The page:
Rats are some of the most common and formidable pests in the world — damaging and contaminating food, structures and human health. Although people don't usually see the actual rats, signs of their presence are relatively easy to identify. Two primary species of rats inhabit North American homes: the roof rat and the Norway rat.
Norway rats, sometimes called brown or sewer rats, are identifiable by their stocky, gray-brown bodies. Their tails are shorter than their body length and their ears and eyes are small relative to their body. Norway rats are larger than most other rat species. They burrow in gardens and fields, as well as beneath building foundations, trash or woodpiles. Norway rats line their nests with fibrous materials, such as shredded paper and cloth. These rats tend to inhabit the lower levels of buildings.
Roof rats, sometimes called black rats, are superb climbers that tend to nest above ground. In the wild, roof rats inhabit shrubs, trees and dense vegetation. In domestic environments, they seek out secure, elevated places such as attics, walls, sheetrock ceilings and cabinets. They may enter homes through trees close to windows or eaves. As opposed to the Norway rat, roof rats tend to limit their geographical range to warmer climates often along the coast.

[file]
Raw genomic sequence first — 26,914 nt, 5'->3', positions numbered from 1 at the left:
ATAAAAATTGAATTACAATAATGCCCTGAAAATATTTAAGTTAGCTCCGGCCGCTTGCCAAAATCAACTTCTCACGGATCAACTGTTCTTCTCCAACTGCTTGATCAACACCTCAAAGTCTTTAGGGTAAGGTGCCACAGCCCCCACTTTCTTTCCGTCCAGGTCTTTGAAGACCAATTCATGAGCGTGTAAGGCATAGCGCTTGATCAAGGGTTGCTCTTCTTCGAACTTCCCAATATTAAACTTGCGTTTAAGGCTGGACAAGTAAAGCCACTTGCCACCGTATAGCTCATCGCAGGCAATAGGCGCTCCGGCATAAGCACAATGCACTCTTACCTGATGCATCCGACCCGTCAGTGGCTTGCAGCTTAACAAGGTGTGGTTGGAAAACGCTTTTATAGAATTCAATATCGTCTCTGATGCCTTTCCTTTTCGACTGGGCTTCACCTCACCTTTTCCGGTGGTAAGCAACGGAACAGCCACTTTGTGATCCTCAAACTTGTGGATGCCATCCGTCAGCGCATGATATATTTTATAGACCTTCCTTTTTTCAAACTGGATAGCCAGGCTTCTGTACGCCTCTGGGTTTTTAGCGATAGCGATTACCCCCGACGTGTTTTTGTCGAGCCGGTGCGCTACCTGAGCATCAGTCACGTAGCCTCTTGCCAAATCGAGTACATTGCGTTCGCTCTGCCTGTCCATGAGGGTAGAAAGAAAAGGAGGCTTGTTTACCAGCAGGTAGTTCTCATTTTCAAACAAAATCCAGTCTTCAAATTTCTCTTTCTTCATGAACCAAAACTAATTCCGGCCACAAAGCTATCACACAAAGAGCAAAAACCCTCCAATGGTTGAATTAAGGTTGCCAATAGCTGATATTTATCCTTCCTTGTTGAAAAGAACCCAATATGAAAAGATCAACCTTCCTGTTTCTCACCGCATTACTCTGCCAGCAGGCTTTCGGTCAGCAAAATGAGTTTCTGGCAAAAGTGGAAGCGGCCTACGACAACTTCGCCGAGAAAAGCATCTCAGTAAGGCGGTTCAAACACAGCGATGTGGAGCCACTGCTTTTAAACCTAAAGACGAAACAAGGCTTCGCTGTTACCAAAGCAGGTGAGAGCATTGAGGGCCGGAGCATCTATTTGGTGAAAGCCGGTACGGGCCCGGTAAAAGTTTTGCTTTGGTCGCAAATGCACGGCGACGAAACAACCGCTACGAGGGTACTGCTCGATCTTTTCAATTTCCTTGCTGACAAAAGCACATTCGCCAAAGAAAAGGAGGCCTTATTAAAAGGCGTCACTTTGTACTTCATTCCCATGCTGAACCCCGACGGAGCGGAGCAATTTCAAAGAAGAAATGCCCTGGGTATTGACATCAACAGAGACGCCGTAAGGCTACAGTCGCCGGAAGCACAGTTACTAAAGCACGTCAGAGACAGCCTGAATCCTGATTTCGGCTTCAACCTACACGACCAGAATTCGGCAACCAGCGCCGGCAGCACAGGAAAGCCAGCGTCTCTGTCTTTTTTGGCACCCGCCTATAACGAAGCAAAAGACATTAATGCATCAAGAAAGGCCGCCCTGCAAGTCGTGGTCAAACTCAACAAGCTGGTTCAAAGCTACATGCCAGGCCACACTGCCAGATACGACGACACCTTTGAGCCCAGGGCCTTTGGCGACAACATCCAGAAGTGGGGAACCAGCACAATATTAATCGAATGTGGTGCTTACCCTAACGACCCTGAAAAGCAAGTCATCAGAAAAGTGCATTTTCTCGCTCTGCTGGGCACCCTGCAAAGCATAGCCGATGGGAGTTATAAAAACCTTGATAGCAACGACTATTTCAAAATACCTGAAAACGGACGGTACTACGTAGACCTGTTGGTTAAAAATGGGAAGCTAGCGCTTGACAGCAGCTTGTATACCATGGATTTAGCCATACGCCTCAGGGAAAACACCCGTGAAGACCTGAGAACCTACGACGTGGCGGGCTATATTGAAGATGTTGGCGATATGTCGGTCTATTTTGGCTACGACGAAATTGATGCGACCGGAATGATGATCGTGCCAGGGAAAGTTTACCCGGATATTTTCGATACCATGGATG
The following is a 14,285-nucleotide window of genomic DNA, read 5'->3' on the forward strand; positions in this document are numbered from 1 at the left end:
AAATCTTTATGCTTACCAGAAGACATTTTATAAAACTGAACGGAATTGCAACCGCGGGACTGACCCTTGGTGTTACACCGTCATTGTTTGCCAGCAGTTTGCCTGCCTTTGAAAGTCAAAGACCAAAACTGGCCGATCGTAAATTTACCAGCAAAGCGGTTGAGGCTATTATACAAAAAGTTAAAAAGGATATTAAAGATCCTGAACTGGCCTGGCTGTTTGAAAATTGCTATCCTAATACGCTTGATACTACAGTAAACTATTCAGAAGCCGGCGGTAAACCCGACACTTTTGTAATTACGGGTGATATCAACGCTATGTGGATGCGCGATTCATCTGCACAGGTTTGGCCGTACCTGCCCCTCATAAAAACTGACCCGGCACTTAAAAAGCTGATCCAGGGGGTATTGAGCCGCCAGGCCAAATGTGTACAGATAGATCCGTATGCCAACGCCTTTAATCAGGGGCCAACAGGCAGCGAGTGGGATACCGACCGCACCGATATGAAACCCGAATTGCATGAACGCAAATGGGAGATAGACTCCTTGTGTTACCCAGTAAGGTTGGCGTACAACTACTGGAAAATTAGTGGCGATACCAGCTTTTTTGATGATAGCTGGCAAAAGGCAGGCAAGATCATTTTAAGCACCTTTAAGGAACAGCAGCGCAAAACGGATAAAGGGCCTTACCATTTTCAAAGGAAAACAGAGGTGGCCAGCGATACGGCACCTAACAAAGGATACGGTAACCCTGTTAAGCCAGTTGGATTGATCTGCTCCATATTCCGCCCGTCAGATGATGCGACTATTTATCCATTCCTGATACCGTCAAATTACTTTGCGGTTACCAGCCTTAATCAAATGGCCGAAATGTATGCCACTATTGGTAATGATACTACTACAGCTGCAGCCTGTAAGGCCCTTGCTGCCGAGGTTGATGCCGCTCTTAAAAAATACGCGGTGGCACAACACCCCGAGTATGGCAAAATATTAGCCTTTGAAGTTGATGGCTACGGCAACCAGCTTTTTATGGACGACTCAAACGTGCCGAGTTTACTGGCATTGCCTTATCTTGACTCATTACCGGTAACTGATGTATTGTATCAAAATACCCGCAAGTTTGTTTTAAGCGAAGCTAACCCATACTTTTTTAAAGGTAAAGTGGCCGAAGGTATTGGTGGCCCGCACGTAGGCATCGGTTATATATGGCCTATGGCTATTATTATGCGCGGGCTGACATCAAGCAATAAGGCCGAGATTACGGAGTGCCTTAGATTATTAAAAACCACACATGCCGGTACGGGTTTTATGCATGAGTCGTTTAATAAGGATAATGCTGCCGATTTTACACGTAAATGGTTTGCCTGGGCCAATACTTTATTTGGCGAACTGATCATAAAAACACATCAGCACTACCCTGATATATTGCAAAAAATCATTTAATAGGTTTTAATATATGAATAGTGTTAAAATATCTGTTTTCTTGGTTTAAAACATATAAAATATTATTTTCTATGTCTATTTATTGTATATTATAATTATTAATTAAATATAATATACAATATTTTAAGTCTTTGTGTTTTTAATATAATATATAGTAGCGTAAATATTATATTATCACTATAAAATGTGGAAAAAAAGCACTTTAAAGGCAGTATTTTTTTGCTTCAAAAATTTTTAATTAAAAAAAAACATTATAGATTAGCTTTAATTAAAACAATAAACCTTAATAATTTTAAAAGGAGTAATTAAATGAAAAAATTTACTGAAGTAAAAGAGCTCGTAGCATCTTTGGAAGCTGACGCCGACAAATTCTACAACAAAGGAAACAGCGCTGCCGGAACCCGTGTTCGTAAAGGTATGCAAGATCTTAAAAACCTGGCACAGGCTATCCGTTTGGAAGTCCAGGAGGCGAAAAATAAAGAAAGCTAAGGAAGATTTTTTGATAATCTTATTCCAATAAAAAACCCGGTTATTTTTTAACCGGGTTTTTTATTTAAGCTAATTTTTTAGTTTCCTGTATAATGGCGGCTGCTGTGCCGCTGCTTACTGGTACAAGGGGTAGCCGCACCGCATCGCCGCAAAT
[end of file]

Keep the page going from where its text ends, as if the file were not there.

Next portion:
Rats are generally larger than mice. While young rats can sometimes be mistaken for mice, they can be distinguished by their disproportionately long feet and oversized head. Both rodents are capable of chewing through hard, wooden surfaces, but rat teeth marks are much larger than those of mice.